Executive Director's Corner

Subsistence farmers: What now?


Subsistence farmers: What now?

/ 10:49 PM December 13, 2015

RECENTLY, I was seated beside a noted economist, Emmanuel de Dios, in a competitiveness workshop by the Management Association of the Philippines.  He asked me: What is the percentage of subsistence farmers in the country?  I blurted out a high figure which he was hesitant to accept. That meeting is the origin of this piece.

What is a subsistence farmer, or fisher for that matter?

Various references define subsistence farming as one in which a family grows only enough to feed themselves. There is usually not much harvest to sell or trade, and what surplus there is tends to be stored to last the family until the next harvest. By comparison, commercial farming is farming that provides products for sale.


There appears to be no consensus on the definition of subsistence farming. A farmer may be “subsistent” for rice, but semi-commercial for, say, fruits.

Turning to Philippine agriculture, there are no precise estimates of the number of subsistence farmers. Definitely, low farm yield or low catch for a fisher is a sign of subsistence livelihood.

Let us start with some metrics. The Philippine Statistics Authority estimated that in 2012, 38.3 percent of farmers and 39.2 percent of fishers earned incomes below the poverty threshold.  This is a slight improvement from 38.5 percent and 41.2 percent, respectively, in 2006.

There are no estimates of the poverty rate of landless farm workers. Note: As a guesstimate, I use 40 percent for rural poverty as compared to urban residents’ poverty rate of 13 percent in 2012.

My take is that not all poor farmers are subsistence farmers. In the first half of 2014, the per capita food threshold for a family of five was P6,125 per month, while the poverty threshold was P8,778 per family per month. The figure in the rural areas may be lower.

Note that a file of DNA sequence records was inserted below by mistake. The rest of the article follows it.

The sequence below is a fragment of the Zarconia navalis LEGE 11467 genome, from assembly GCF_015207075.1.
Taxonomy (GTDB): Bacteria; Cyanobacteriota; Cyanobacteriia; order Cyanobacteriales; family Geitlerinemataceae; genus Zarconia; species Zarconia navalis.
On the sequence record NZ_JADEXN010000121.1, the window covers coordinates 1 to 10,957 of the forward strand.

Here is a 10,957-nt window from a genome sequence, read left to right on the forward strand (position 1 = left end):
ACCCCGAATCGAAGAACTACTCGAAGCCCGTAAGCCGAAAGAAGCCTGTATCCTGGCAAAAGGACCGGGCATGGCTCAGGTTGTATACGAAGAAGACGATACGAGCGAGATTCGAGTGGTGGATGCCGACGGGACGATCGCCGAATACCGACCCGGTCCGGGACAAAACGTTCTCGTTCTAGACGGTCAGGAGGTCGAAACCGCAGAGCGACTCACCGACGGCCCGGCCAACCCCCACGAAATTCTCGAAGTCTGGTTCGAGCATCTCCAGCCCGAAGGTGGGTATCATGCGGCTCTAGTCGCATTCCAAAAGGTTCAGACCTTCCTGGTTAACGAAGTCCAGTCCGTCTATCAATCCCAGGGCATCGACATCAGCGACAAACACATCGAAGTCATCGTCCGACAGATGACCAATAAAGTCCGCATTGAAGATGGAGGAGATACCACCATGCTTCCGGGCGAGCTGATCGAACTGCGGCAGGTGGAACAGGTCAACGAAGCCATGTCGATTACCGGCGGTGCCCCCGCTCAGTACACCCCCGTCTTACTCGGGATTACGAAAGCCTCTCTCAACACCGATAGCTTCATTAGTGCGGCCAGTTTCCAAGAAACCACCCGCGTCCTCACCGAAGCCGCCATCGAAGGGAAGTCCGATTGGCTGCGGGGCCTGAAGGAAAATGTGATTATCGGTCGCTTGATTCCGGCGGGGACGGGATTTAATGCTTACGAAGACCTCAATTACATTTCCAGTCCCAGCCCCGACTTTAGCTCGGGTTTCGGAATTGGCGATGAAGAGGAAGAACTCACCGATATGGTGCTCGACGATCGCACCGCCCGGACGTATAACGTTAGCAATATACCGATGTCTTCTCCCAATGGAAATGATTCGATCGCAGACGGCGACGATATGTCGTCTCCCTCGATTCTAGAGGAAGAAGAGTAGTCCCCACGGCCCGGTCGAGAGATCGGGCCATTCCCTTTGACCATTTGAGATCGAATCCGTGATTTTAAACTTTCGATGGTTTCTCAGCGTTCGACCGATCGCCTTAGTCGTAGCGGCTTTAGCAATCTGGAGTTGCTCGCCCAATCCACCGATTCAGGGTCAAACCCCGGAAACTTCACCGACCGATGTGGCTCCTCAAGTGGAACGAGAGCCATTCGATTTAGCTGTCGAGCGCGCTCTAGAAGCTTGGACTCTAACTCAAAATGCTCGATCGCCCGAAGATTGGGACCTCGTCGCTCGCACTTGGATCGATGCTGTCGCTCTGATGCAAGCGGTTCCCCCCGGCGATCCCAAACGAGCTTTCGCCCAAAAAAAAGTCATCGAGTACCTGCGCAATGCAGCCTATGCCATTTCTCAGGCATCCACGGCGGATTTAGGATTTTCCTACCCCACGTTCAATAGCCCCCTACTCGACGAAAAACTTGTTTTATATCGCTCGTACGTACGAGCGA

With the food threshold of P6,125 a month, the percentage of subsistence groups (farmers and fishers) could be lower. But they are still large in numbers if farm yield is the basis.

Let’s factor in that many rural families receive remittances from relatives in urban areas or overseas. For example, two helpers are in Singapore earning from P12,000 to P15,000  a month, and they are the main source of income for their families. Their families obviously are no longer in subsistence.

My friend’s helper in Davao sends practically all of her income to her family in the Visayas as her parents and siblings have little source of livelihood.  Her family lives on subsistence income.

Subsistence farming is a deterrent to rural development because it has no upward progress. Unless it switches to a semi-commercial model, it will continue to prevent people from generating income.

Increasing farm yield as well as crop diversification are keys to bringing them to semi-commercial model, and eventually, commercial model. This is not a walk in the park.

Take most coconut farms.  Industry players claim there are about three million farmers and workers dependent on this crop (which could be on the high side).  My guess is that most of them earn incomes below the poverty line, and many of them are subsistence farms.